Delivery and logistics robots
To decrease the risk of contamination, the demand for non-contact deliveries has increased sharply, all over the world. To allow stores to remain open, without customers having to move around or exposing a delivery person, Starship Technologies has deployed a fleet of delivery robots. Like a mini icebox mounted on six wheels, this compact robot travels the streets autonomously to deliver food and other essentials. Equipped with sensors, a camera and high-performance motors, it avoids obstacles to carry out its mission. Once it reaches its destination, it can be unlocked via an app to retrieve the order. For automated guided vehicle (AGV) applications such as these, maxon compact drives are a great fit. The maxon EC Flat and EC Frameless DC motors, and also maxon motors with integrated IDX electronics are popular with this type of application.
In other cities, robots such as Colossus, from the French company Shark Robotics, apply a hydroalcoholic gel to disinfect roads and public places. Built with maxon DC motors, this robot operates in hostile environments and high-risk situations. Colossus also worked alongside the firefighters at the Notre Dame fire.
Delivery of medicines by drone has also been used in the United States as it minimizes contact. Currently, the products delivered may not exceed a certain weight and deliveries are limited to a defined perimeter. Delivery by drone is also subject to numerous regulations.
maxon has developed a new range of products specially designed for UAVs that comply with the most stringent safety standards in force and whose energy consumption is kept to a strict minimum for higher overall efficiency and therefore longer flight time.
Assistance and companion robots
In several cities around the world, friendly-looking "humanoid" robots are deployed to help the elderly and sick. At the Circolo Hospital in Italy, a wheeled robot goes to the bedside of Covid-19 patients to collect information on their state of health. In India, the robots were responsible for bringing medicines and food to the patients directly to their rooms. In Japan, the robot, Pepper, welcomed and ensured the comfort of patients with mild symptoms that were confined to a hotel. Never tired, impossible to contaminate and free from wearing protective equipment, the robots proved particularly useful in the hospital environment.
Designed in France before being acquired by Softbank, Pepper is equipped with a microphone, a screen and uses a tele-presence application to allow patients to communicate with their relatives without risk of contamination. Equipped with maxon motors in the fingers and wheels, this humanoid robot, designed with a friendly face, has also been tested at the Pitié-Salpêtrière hospital in Paris. Pepper, controlled remotely, was first used in the intensive care unit before being redeployed to the hospital reception desk. Now the robot informs the public about safety rules and also offers relaxation exercises to hospital staff.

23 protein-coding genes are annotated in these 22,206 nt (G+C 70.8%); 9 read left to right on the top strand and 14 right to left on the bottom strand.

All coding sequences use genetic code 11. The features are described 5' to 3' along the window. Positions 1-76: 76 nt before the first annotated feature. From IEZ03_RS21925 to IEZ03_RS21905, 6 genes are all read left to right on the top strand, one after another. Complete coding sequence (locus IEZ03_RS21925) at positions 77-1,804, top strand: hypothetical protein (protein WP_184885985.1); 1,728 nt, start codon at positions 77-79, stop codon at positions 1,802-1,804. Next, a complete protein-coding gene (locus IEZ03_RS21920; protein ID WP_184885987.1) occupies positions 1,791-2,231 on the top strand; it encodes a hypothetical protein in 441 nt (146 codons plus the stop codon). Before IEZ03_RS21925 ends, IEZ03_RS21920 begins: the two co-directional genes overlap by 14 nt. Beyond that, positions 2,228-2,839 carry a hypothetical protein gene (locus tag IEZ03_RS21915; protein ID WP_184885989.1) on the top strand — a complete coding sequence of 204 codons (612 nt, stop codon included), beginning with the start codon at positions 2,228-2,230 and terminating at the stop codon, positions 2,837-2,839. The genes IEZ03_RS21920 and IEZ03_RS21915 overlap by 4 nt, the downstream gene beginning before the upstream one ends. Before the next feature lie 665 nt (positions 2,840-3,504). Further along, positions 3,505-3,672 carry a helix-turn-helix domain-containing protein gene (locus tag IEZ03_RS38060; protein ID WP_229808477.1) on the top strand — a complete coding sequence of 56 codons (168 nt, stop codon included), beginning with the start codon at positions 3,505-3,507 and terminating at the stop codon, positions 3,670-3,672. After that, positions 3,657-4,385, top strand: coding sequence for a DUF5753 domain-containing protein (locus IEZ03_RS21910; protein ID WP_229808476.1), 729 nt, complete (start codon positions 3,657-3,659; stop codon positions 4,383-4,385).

Such assistance solutions can also be used in stores to guide customers: an operator controls the robot remotely and communicates by video.
Because they allow contact with the outside world without exposure, companion robots have also proved their worth in institutions for the elderly. A start-up in northern France (Roubaix) has made about twenty of its companion robots, Cutii, available free of charge. Cutii provides various activities to residents while allowing them to make video calls with their loved ones on its screen. The robots offer gentle gymnastics, stories, history information and a zero-waste workshop.
Although they limit physical contact between humans, these assistance and companionship robots also strengthen virtual human interactions.
And what about motor technology? The ease of integration of drives in designs is sometimes constrained by technical requirements, temperature management or power supply, for example. Greater design freedom is a guarantee of success for creators of robotic systems dedicated to the human-robot relationship. maxon has worked for many years on optimizing the compactness of its motors and electronics and today also offers battery systems (and BMI - Battery Management System).
Industrial Automation and Logistics 4.0
The automation of production, especially packaging machines has advantages in terms of social distancing. With predictive maintenance, remote and real-time control, it is possible to limit the number of operators around production machines. These principles of Industry 4.0 also offer flexibility in adapting production rates in real-time.
Thanks to maxon's high-performance ZUB multi-axis controllers for positioning and synchronization of motors, remote control is possible. The operator can recognize a malfunction immediately, without having to move near the machines. The EtherCat, Can Open or I/O communication busses used in maxon's compact IDX drives offer performance, reliability and connectivity.
Logistics: Automated guided vehicles (AGVs) and Automous mobile robots (AMRs) have been invaluable during this health crisis. Autonomous and capable of carrying heavy loads, these vehicles make it possible to limit human interactions. For example, the collaborative and independent robot iLogistics, developed by the French start-up iFollow, or Skylog, developed by Exotec. The DC motors must be compact and efficient. maxon's motorized wheels, batteries and management system, are recommended. maxon's positioning controllers and compact IDX drives are also used.
In conclusion, the limitations of physical distance during the global pandemic of 2020 opens the door to connected, autonomous and intelligent innovations. It is possible to maintain the human link, develop business relationships and offer more connectivity and personalization. The technologies provided by maxon make it possible to bring remote movement to life and to keep people ever closer to one another.